I have an accent. Scratch that—I have accents, one in every language I speak. And not a cute regional accent that could prompt someone to say, “oh, I can totally tell you’re from XYZ city!” but a “where the hell are you from?” kind of accent. Hell, I even have a bit of an accent in French—not to mention occasional non-native syntax and a lexicon enriched with loanwords—after 17 years spent outside motherland.
I remember exactly when I first discovered my accent mattered—on a Monday morning of December 2004, when I found myself sitting in front of a computer screen, a headset on and a script on the desk. The staffing agency had enthusiastically (over)sold me as a “bilingual” resource, which was a bit of a stretch considering how much I hated handling phone calls, even personal ones, and how basic my English skills were. “Fake it till you make,” I told myself, even though I suspected I didn’t want to make it big in call centre services but merely make it to the end of the two-month contract.
That winter, GMC was introducing subscription-based in-vehicle communications through the OnStar system. During the promotion, potential buyers visiting participating dealerships across the country were invited to try the service and push the “hot button,” (I know, it sounds dirty…!). We were answering these calls and collecting customer data before transferring them to the “prize line” where they could win a brand-new truck—or more likely, a discount on a purchase.
Green light, English-speaking customers, blue light, French-speaking customers. At first, I was dreading English calls because I found it hard to spell names and addresses, but I was so apologetic that no one seemed to mind. “That’s such a cute accent!” a few customers noted. “You sound so proper!” Unexpectedly, things didn’t go as well in French. I wasn’t yet familiar with French-Canadian idioms and terminology, let alone with common cities and last names, and customers were taking offence. “A-bi-ti-bi-Té-mis-ca-min-gue, câlisse! Now put your supervisor on the line. This is not acceptable. If we press 2 for French, we have to be connected to a French-speaking agent!” And so my English-speaking manager had to swear that I was indeed a francophone and that the call centre wasn’t located halfway across the world but in Ottawa. Oops.
Nowadays, I don’t know what I sound like in English but apparently, I don’t have a typical French accent. English Canadians don’t suspect I’m French because I don’t sound like their Québécois colleagues. And probably because I didn’t learn English in France but picked it up once in Canada, I don’t have the Parisian accent English speakers love to imitate, “like zees.”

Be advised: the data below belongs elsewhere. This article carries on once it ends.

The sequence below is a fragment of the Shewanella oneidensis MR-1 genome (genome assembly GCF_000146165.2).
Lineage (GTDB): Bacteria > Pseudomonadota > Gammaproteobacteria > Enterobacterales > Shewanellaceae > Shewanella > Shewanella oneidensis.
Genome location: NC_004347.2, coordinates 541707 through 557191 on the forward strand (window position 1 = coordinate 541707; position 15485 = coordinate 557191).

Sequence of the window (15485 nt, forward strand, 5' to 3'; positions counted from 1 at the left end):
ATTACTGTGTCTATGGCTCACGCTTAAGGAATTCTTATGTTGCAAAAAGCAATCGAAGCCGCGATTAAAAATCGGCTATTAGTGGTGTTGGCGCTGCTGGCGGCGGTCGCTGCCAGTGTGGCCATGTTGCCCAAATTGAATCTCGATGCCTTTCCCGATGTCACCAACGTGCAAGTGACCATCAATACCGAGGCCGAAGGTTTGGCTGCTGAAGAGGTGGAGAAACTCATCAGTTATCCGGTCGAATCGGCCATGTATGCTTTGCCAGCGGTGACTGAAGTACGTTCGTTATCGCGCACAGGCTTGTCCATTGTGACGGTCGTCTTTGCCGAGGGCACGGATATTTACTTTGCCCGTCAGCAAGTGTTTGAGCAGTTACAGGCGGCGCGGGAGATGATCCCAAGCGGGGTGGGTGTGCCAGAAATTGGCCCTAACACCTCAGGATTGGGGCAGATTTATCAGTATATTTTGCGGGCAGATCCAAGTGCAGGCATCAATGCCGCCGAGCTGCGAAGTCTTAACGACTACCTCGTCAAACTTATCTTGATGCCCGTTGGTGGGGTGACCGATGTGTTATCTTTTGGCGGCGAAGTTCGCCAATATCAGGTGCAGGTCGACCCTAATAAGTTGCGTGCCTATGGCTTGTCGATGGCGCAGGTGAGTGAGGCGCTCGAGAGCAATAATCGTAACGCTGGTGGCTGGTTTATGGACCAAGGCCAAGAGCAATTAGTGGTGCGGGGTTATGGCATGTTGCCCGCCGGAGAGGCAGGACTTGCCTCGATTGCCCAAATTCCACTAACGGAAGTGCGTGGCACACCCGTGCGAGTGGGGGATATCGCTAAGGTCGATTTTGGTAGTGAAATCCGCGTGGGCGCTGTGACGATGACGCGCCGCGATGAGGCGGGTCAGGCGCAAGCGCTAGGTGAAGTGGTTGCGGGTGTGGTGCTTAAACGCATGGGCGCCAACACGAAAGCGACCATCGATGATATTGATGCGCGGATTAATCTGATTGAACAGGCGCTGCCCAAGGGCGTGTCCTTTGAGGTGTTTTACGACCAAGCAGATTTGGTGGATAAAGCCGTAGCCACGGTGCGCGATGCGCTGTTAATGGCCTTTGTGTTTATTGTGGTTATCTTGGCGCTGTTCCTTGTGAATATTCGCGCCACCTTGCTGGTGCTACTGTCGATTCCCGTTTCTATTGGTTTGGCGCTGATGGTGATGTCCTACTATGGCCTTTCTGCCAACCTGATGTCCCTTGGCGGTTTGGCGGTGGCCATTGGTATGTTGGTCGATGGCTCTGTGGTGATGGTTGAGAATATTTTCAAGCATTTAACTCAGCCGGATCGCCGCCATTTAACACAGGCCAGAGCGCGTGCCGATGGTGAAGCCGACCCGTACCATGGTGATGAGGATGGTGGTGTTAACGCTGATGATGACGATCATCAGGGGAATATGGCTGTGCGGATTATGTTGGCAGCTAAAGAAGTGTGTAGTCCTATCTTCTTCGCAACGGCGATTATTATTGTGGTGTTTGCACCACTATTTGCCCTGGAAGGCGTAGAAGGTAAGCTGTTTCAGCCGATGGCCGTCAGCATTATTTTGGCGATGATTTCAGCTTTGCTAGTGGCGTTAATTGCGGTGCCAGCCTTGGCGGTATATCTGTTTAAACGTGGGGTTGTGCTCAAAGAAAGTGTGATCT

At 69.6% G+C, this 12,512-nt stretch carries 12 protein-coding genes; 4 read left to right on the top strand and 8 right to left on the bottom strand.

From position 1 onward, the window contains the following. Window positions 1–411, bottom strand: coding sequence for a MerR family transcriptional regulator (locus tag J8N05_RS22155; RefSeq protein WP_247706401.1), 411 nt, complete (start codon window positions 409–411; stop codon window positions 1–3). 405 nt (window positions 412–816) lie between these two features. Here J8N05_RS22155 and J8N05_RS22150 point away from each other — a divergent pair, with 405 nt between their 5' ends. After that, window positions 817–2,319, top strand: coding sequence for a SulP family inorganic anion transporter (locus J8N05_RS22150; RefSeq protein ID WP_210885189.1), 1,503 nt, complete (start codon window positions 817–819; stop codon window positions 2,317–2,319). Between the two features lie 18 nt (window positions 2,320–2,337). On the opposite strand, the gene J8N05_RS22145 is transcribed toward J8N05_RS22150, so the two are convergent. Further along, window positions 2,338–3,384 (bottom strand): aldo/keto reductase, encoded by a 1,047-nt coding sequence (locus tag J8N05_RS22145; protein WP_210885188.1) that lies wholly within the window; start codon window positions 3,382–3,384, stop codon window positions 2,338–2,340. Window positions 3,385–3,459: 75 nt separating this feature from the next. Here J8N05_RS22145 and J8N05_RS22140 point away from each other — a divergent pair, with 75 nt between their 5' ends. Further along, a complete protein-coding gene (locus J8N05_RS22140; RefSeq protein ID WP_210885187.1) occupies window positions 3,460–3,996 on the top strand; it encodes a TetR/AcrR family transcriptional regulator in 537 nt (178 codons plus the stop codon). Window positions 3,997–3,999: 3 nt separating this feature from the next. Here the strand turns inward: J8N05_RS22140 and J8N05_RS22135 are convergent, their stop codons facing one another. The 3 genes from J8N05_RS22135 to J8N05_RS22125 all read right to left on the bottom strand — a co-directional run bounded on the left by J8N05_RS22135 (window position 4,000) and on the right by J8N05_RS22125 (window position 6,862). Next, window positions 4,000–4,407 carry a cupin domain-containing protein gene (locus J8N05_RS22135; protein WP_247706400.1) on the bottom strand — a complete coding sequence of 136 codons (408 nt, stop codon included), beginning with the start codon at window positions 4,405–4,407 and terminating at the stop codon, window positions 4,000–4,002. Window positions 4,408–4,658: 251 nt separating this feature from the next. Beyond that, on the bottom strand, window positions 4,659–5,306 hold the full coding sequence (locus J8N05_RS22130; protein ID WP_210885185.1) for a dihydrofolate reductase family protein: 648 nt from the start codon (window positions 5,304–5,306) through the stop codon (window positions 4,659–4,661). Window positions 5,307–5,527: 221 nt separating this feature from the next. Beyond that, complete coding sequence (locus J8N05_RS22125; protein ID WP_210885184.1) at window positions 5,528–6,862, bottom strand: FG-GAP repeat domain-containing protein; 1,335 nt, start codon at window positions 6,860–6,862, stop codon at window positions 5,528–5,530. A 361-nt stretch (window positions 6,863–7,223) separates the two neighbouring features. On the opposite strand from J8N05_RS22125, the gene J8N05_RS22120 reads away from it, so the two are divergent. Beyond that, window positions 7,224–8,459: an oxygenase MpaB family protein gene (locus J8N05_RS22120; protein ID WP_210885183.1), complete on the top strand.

Which, by the way, can be an issue as well. The other day, a potential client insisted on explaining an English-to-French translation project over the phone.
“But do you speak French? Like, really?” he asked ten minutes into the conversation.
Of course not. I had nothing planned this weekend so I thought I’d translate documents in a random language pair I don’t master. We have a winner!
“I do,” I assured him. “As a matter of fact, I am French. I grew up in France.”
“Huh,” he snorted doubtfully. “You don’t sound French at all to me.”
It was too late to fake a convincing French accent. I wasn’t assigned the project. On some level, I don’t blame him. I mean, if you’re hiring a translator, you expect someone with the right foreign accent, much like you want your cook to be pleasantly plump, your Chinese restaurant waiter to look Asian and your mistress slightly sexier than your wife. Note to self—insert random “oh, euh…” “Je, euh…” “It is possibleuh” in sentences when dealing with a new customer.
Regardless, having an accent is a bit like having a visible physical difference everyone notices but you because you’re so used to it. It gives away a small part of your identity, draws attention to the fact you’re from somewhere—a somewhere that’s not there.
And sometime, it hurts.
One night, in Santiago, I helped five tourists who didn’t speak a word of Spanish and were completely lost. I asked around for directions on their behalf and the right street was found.
“Where are you from, by the way?” I asked before we parted ways—Canadians, Americans, I couldn’t tell.
“Halifax, Nova Scotia!” one of them replied.
“See Canada?” his friend started to explain. “Well, it’s one of the three maritime provinces, close to—”
“Oh sure, I know,” I said. “I’m from Ottawa.”
“I don’t think you’re from Ottawa with this accent!” he laughed.
I just smiled and shrugged but I was upset. Okay, the dude was drunk. And okay, my Canadian slang was a bit rusty, eh—my brain was on Spanish mode. Still, his comment made me feel self-conscious.
One minute, I thought I was being resourceful, translating directions from Spanish to English and helping tourists in a city I don’t live in. One minute, I thought we were bonding in the silly way fellow citizens can bond abroad over nothing but having the same country leader. One minute, we had something in common.
The next minute, I felt excluded. They were Canadian and clearly, I wasn’t, because I didn’t sound like them. I was an outsider, despite having lived almost half of my life in Canada.
Because it’s not just an accent, it’s not just the way you pronounce words. It’s a part of your identity, a verbal clue revealing your social status, education level, cultural background, travel history. It’s not so much about language proficiency—a British accent in Canada would attract comments as well, for instance—as about an ability to blend in and belong.
I try to be a chameleon everywhere I go. But my accent will always give me away.
Maybe that’s why I’d rather write than speak.
(Thank you Diane, for your inspiring article “Having an accent is not a defect” that prompted me to write this!)